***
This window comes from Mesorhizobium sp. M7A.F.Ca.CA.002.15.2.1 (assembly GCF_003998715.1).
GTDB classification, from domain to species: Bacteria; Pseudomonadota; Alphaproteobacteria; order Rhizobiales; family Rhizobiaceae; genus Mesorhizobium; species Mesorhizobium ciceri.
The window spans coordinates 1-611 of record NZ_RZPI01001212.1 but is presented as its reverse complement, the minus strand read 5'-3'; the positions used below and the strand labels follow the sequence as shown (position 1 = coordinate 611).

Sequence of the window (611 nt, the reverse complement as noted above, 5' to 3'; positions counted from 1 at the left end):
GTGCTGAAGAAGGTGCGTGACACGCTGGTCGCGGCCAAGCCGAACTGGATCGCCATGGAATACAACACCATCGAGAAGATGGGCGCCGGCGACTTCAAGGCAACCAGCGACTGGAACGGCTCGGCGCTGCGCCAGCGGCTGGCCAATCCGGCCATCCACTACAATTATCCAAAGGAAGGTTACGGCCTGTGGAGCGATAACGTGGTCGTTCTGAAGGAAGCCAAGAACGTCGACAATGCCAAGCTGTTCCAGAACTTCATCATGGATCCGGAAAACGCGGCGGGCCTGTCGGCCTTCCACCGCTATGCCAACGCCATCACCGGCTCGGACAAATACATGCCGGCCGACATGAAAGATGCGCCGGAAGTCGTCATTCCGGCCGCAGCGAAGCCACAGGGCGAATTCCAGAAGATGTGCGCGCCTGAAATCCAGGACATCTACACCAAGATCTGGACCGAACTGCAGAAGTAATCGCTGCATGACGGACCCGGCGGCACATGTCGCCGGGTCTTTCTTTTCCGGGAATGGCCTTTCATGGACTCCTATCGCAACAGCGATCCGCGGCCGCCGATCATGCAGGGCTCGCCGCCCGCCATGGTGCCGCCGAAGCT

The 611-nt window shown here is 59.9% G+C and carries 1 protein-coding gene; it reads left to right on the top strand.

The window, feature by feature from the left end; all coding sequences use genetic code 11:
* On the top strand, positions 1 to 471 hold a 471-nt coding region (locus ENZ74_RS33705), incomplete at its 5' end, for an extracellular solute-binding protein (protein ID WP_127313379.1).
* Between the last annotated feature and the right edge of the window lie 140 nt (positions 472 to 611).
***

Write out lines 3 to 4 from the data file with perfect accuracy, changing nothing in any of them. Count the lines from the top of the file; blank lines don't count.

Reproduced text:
The window spans coordinates 1-611 of record NZ_RZPI01001212.1 but is presented as its reverse complement, the minus strand read 5'-3'; the positions used below and the strand labels follow the sequence as shown (position 1 = coordinate 611).

Sequence of the window (611 nt, the reverse complement as noted above, 5' to 3'; positions counted from 1 at the left end):